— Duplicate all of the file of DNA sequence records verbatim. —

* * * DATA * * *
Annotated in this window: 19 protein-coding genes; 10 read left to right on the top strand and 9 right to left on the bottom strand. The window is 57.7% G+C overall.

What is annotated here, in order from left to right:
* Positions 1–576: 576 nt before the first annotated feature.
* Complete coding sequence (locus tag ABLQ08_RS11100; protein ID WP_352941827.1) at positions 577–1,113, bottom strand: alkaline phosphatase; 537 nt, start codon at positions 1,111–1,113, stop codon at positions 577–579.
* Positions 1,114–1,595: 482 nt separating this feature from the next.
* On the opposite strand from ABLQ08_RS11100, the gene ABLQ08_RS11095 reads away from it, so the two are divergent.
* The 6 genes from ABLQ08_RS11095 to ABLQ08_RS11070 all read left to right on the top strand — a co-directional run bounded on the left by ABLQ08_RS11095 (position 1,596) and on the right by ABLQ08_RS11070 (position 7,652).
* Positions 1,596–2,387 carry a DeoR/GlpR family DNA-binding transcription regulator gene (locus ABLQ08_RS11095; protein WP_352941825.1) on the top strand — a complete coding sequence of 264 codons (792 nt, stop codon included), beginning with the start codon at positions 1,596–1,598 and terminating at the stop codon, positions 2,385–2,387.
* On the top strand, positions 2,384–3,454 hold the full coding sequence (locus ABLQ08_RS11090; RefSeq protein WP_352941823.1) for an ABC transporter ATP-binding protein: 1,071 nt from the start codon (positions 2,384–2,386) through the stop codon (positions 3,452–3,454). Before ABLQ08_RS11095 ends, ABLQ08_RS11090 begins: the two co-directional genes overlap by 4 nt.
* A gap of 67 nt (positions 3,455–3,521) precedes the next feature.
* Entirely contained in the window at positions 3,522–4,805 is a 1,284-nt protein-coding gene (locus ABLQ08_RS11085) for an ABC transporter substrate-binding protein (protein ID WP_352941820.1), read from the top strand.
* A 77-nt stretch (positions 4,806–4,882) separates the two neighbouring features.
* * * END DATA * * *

Annotated in this window: 19 protein-coding genes; 10 read left to right on the top strand and 9 right to left on the bottom strand. The window is 57.7% G+C overall.

What is annotated here, in order from left to right:
* Positions 1–576: 576 nt before the first annotated feature.
* Complete coding sequence (locus tag ABLQ08_RS11100; protein ID WP_352941827.1) at positions 577–1,113, bottom strand: alkaline phosphatase; 537 nt, start codon at positions 1,111–1,113, stop codon at positions 577–579.
* Positions 1,114–1,595: 482 nt separating this feature from the next.
* On the opposite strand from ABLQ08_RS11100, the gene ABLQ08_RS11095 reads away from it, so the two are divergent.
* The 6 genes from ABLQ08_RS11095 to ABLQ08_RS11070 all read left to right on the top strand — a co-directional run bounded on the left by ABLQ08_RS11095 (position 1,596) and on the right by ABLQ08_RS11070 (position 7,652).
* Positions 1,596–2,387 carry a DeoR/GlpR family DNA-binding transcription regulator gene (locus ABLQ08_RS11095; protein WP_352941825.1) on the top strand — a complete coding sequence of 264 codons (792 nt, stop codon included), beginning with the start codon at positions 1,596–1,598 and terminating at the stop codon, positions 2,385–2,387.
* On the top strand, positions 2,384–3,454 hold the full coding sequence (locus ABLQ08_RS11090; RefSeq protein WP_352941823.1) for an ABC transporter ATP-binding protein: 1,071 nt from the start codon (positions 2,384–2,386) through the stop codon (positions 3,452–3,454). Before ABLQ08_RS11095 ends, ABLQ08_RS11090 begins: the two co-directional genes overlap by 4 nt.
* A gap of 67 nt (positions 3,455–3,521) precedes the next feature.
* Entirely contained in the window at positions 3,522–4,805 is a 1,284-nt protein-coding gene (locus ABLQ08_RS11085) for an ABC transporter substrate-binding protein (protein ID WP_352941820.1), read from the top strand.
* A 77-nt stretch (positions 4,806–4,882) separates the two neighbouring features.